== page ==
well, iversen showed a weak spot yesterday in the semis coming dead last in his heat...while i already commented earlier it may have been the result of his own poor selection of a 1/4 heat, the unseen reason (to us, the side spectators) may have been his declining recovery. that is, he's getting fatigued by the multi day effort. if so, the exceptional sprinter he has shown to be, may be too pronounced (genetically or training wise) for a consistent all-rounder.

he's still very young - 24 - to know the answer like we knew all along that legkov was never meant to improve the sprinting..
 
I don't know if it's possible, but I was surprised and not surprised, at the same time. Ustiugov endurance, consistency and confidence has improved since he's joined the the Burgermeister/Knauthe group two years ago. He dominated juniors and u23 sprint AND distance races, but it's never easy making the transition to the seniors. He's had top distance results prior to this season, but not this consistently. Of course, the Russians didn't pick him too often because they have to fill their distance quotas with distance racers and their sprint quotas with sprint racers. Now he's able to do more races and more or less his personal coaches can dictate where he'll race rather than the federation (my belief, anyway).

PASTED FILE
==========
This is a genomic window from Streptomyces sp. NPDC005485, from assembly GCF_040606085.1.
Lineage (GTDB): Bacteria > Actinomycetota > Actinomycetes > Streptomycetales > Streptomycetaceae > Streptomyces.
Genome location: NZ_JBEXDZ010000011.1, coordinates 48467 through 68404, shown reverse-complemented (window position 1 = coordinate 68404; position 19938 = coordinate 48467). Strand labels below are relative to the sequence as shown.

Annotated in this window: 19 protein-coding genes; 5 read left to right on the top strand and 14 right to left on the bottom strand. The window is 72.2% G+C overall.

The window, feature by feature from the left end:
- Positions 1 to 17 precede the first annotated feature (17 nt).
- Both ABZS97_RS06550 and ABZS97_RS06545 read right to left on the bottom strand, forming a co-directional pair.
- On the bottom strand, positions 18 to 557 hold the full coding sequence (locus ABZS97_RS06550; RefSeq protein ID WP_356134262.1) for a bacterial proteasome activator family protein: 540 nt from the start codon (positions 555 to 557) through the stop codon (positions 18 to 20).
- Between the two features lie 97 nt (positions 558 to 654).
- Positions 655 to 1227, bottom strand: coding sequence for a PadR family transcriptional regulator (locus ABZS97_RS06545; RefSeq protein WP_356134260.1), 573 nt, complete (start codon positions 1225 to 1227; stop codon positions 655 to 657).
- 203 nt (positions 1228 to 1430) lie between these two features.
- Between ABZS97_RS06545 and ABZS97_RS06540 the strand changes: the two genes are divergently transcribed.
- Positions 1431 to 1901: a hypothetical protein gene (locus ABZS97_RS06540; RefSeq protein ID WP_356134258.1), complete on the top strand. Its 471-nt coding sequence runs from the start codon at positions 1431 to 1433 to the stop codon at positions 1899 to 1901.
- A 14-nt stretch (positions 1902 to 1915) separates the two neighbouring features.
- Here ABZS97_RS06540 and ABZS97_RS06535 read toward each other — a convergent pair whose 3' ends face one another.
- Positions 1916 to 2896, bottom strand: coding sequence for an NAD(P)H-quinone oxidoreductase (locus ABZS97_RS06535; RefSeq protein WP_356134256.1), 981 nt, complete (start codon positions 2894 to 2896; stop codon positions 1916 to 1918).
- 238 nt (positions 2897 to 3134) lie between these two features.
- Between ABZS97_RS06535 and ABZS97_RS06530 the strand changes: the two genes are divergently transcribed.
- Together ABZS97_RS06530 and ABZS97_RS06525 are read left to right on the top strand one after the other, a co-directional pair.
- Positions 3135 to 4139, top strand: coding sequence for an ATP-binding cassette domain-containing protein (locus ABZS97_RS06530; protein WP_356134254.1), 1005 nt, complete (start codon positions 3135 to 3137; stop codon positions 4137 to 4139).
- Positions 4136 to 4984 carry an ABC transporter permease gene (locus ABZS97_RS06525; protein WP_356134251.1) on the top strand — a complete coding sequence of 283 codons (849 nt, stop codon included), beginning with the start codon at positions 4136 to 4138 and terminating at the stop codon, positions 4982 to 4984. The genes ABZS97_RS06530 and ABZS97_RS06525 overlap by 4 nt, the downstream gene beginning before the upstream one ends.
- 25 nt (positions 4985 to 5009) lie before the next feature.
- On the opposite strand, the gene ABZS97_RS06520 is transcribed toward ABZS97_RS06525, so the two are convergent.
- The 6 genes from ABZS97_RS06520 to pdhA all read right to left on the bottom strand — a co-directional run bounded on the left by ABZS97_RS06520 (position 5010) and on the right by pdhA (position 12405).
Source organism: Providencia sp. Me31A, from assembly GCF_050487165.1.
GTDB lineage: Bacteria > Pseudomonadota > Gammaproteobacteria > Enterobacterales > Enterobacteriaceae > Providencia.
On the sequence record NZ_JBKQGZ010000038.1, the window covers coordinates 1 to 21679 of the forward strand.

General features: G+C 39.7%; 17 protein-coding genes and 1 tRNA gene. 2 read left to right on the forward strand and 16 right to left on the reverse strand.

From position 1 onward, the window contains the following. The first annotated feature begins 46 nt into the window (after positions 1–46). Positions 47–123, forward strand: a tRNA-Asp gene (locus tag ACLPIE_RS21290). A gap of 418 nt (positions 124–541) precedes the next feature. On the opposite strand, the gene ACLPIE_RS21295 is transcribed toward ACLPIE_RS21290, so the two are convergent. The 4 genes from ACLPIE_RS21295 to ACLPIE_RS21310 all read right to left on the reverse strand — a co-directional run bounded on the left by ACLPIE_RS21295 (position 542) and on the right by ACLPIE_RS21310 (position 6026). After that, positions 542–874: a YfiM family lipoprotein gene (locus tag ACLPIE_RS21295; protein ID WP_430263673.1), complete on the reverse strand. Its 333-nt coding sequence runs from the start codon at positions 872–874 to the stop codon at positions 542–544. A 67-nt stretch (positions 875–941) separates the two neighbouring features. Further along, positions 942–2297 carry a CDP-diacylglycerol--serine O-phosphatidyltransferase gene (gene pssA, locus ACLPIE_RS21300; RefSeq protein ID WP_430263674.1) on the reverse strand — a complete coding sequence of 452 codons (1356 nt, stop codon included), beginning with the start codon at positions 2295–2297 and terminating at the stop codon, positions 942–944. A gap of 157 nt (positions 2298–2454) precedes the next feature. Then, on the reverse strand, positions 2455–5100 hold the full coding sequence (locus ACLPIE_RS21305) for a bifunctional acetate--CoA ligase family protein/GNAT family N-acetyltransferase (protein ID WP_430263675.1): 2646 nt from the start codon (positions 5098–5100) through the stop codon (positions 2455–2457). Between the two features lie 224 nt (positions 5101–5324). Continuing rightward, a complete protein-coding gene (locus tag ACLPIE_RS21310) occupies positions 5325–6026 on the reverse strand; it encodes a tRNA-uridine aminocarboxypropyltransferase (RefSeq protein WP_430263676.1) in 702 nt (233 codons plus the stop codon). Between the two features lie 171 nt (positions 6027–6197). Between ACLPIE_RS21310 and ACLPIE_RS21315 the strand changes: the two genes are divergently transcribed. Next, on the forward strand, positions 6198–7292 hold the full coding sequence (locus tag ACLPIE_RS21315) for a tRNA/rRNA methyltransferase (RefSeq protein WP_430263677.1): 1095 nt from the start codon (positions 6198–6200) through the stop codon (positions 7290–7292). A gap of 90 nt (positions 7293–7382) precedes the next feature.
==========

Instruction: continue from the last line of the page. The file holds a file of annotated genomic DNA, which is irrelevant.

As for the are itself, I was expecting, though not hoping that the Norwegians would catch him sooner rather than later, but when the gap wasn't dropping that fast, I had the feeling he might not be caught. Iversen looked more and more tired with each stride. He leaked almost a minute in total time to Ustiugov today, and that was mostly in the last half of the race. Northug may have made a mistake in not going earlier, but I am sure he felt that Iversen could at least hang on for a little longer and they could work for a couple more kilometers. That didn't turn out as well they'd hoped, I am sure. I could tell that Usitugov was opting for a steady, yet thoughtful start. He seemed fairly relaxed and was gliding beautifully. His individual races this year have gone similar to the one today, ski steady and try to pick up towards the end. I think apart from not winning yesterday, he's done everything to perfection. It's far from over. The altitude in Canmore and the warmer weather that will greet the racers over there will play a major role, I think, but he trained at high altitude in Switzerland before coming over to Canada, so I am sure the coaches were well aware of the challenges in the tour. I think the front two guys should be fairly safe for the podium. Iversen still needs to pick up valuable seconds in the sprint, because the distance races, particularly the 15km individual race won't suit him too much, I don't think. He has almost a minute on Harvey and Sundby, but all it takes is one bad day. Everyone else more than 3 minutes behind Ustiugov. The bonus seconds help, obviously, but the real damage was the Gatineau mass start. The nature of the course, the weather, and the strong pace from the start has really separated the front three from the rest.